It is the Mayfair house where one of the most celebrated sex scandals of the Sixties took place, when its glittering parties attracted Hollywood stars, society figures and leading politicians. John Paul Getty I dubbed it "Number One, London".
Today, 48 Upper Grosvenor Street is empty and dilapidated, its large rooms echoing with the ghosts of parties past, but still with the potential to become one of the glamorous houses of London again. And it can be bought for a mere £2.8m, with another couple of million or so needed to bring it up to scratch.
It was in its Art Deco-style mirrored bathroom - designed by the wife of W Somerset Maughan - that Margaret, Duchess of Argyll, naked apart from a string of pearls, was photographed by a hidden Polaroid camera, performing fellatio on a man whose identity was concealed because his head was not captured in the frame.
In a highly publicised case, the so-called "headless man" photographs were used by the Duke to win divorce from his wife in 1963 on the grounds of her adultery.
The judge described the Duchess as "a highly-sexed woman who had ceased to be satisfied with normal sexual relations and had started to indulge in disgusting sexual activities to gratify a debased sexual appetite".
Inevitably, the case caused a huge controversy, becoming one of the sex scandals that defined the decade and the source of endless speculation as to the identity of her lover.
Among the many names mentioned were the leading Conservative politicians Duncan Sandys and Ernest Marples, Sigismund von Braun, a German diplomat and brother of Werner von Braun, the inventor of the V2 rocket and Douglas Fairbanks Jnr, the silver-haired Anglophile Hollywood actor. The affair was examined by Lord Denning in his report into the Profumo security scandal.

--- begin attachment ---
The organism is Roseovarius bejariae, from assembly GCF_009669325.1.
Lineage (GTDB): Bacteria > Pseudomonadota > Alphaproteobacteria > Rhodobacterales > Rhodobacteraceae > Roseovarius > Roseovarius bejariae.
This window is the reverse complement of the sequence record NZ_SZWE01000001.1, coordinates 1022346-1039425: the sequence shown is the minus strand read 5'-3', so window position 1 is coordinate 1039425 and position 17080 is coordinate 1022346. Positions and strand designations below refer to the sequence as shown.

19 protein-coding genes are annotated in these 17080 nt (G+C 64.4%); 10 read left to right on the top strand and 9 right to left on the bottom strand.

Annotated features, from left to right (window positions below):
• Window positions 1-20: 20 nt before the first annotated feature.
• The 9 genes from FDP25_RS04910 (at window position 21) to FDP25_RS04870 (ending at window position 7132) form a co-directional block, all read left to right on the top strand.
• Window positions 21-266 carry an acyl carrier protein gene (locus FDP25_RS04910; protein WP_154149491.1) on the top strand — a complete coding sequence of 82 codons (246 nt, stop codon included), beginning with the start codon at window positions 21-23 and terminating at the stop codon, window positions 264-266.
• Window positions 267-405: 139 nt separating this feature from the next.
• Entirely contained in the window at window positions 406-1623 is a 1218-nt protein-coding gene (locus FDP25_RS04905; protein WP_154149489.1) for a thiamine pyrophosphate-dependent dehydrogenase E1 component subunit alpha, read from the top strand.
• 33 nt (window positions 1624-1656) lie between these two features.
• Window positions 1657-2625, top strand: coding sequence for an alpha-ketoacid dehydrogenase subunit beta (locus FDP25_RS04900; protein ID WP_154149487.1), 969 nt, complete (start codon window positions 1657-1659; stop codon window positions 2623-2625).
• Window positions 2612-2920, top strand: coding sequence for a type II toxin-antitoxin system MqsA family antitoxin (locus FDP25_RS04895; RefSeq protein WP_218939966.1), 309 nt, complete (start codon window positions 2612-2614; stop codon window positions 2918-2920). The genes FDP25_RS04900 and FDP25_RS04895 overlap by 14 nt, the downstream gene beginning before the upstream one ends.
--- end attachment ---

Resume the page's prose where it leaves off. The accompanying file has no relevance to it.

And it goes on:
Years later, it was disclosed that there may have been two different men in the photographs. While Lord Denning had identified - but not publicised - Fairbanks as a man seen masturbating in in one of them, it was Sandys who may have been the "headless man".
The house, first put on the market three years ago, is now up for sale again after its last buyer pulled out this Christmas, even though the sale was nearly complete. Its present owner, an unidentified Indian businessman, bought the house in 1990, but has lived abroad since 1995. It was built as part of the Grosvenor estate in the late 1720s and bought by the Duchess's father, a Scottish textiles millionaire, in 1935. He commissioned Syrie Maughan to design and decorate it in the Art Deco style of the era.
Rupert Connell of estate agents DTZ Residential said: "It is a fantastic house and could be made beautiful again. But it isn't likely to attract a developer because the margins are so small, so it has to be someone who wants to live in it as their home.'' Renovation is complicated as the house is Grade II-listed and permission for any structural alterations would be needed from Westminster Council.
The house enjoyed its peak of popularity after the Duchess - a former debutante of the year - was given it by her father in 1945. She married the Duke of Argyll in 1951. After the divorce, the Duchess was ostracised by the society that had flocked to her parties. She tried to capitalise on her notoriety by showing groups of people around the house, but was stopped by the Grosvenor estate. She sold the house in 1978, moving into an apartment at the Grosvenor House Hotel. She died in 1993, and the story of her life was used as the basis for an opera, Powder Her Face, by Thomas Adès.Reuse content